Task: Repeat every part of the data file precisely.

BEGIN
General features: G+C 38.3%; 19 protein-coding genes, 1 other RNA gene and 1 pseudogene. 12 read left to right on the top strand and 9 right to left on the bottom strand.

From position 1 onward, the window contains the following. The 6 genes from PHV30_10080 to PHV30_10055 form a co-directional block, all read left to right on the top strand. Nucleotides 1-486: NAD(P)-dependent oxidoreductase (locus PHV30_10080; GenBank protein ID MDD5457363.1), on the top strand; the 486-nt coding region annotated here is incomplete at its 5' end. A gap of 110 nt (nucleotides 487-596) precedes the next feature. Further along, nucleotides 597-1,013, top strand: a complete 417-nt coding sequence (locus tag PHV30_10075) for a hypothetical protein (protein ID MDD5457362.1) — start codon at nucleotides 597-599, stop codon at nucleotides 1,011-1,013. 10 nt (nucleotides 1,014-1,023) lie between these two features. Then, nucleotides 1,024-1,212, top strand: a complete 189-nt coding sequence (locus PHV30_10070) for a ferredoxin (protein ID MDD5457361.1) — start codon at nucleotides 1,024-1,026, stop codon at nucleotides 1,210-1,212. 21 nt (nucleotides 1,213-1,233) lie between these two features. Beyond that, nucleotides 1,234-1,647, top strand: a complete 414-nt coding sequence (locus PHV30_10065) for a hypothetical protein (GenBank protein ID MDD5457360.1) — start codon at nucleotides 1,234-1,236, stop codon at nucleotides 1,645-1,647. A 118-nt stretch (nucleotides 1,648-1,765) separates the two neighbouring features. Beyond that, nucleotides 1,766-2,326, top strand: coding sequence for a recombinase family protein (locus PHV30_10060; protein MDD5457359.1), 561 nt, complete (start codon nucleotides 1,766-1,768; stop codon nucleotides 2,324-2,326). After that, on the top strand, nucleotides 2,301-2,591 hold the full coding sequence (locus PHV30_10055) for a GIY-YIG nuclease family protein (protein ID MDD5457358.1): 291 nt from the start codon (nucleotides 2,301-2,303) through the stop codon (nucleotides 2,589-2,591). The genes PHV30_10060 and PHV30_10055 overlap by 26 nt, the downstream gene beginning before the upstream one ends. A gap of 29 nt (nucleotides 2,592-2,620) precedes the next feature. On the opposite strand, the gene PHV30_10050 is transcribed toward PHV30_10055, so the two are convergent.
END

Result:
General features: G+C 38.3%; 19 protein-coding genes, 1 other RNA gene and 1 pseudogene. 12 read left to right on the top strand and 9 right to left on the bottom strand.

From position 1 onward, the window contains the following. The 6 genes from PHV30_10080 to PHV30_10055 form a co-directional block, all read left to right on the top strand. Nucleotides 1-486: NAD(P)-dependent oxidoreductase (locus PHV30_10080; GenBank protein ID MDD5457363.1), on the top strand; the 486-nt coding region annotated here is incomplete at its 5' end. A gap of 110 nt (nucleotides 487-596) precedes the next feature. Further along, nucleotides 597-1,013, top strand: a complete 417-nt coding sequence (locus tag PHV30_10075) for a hypothetical protein (protein ID MDD5457362.1) — start codon at nucleotides 597-599, stop codon at nucleotides 1,011-1,013. 10 nt (nucleotides 1,014-1,023) lie between these two features. Then, nucleotides 1,024-1,212, top strand: a complete 189-nt coding sequence (locus PHV30_10070) for a ferredoxin (protein ID MDD5457361.1) — start codon at nucleotides 1,024-1,026, stop codon at nucleotides 1,210-1,212. 21 nt (nucleotides 1,213-1,233) lie between these two features. Beyond that, nucleotides 1,234-1,647, top strand: a complete 414-nt coding sequence (locus PHV30_10065) for a hypothetical protein (GenBank protein ID MDD5457360.1) — start codon at nucleotides 1,234-1,236, stop codon at nucleotides 1,645-1,647. A 118-nt stretch (nucleotides 1,648-1,765) separates the two neighbouring features. Beyond that, nucleotides 1,766-2,326, top strand: coding sequence for a recombinase family protein (locus PHV30_10060; protein MDD5457359.1), 561 nt, complete (start codon nucleotides 1,766-1,768; stop codon nucleotides 2,324-2,326). After that, on the top strand, nucleotides 2,301-2,591 hold the full coding sequence (locus PHV30_10055) for a GIY-YIG nuclease family protein (protein ID MDD5457358.1): 291 nt from the start codon (nucleotides 2,301-2,303) through the stop codon (nucleotides 2,589-2,591). The genes PHV30_10060 and PHV30_10055 overlap by 26 nt, the downstream gene beginning before the upstream one ends. A gap of 29 nt (nucleotides 2,592-2,620) precedes the next feature. On the opposite strand, the gene PHV30_10050 is transcribed toward PHV30_10055, so the two are convergent.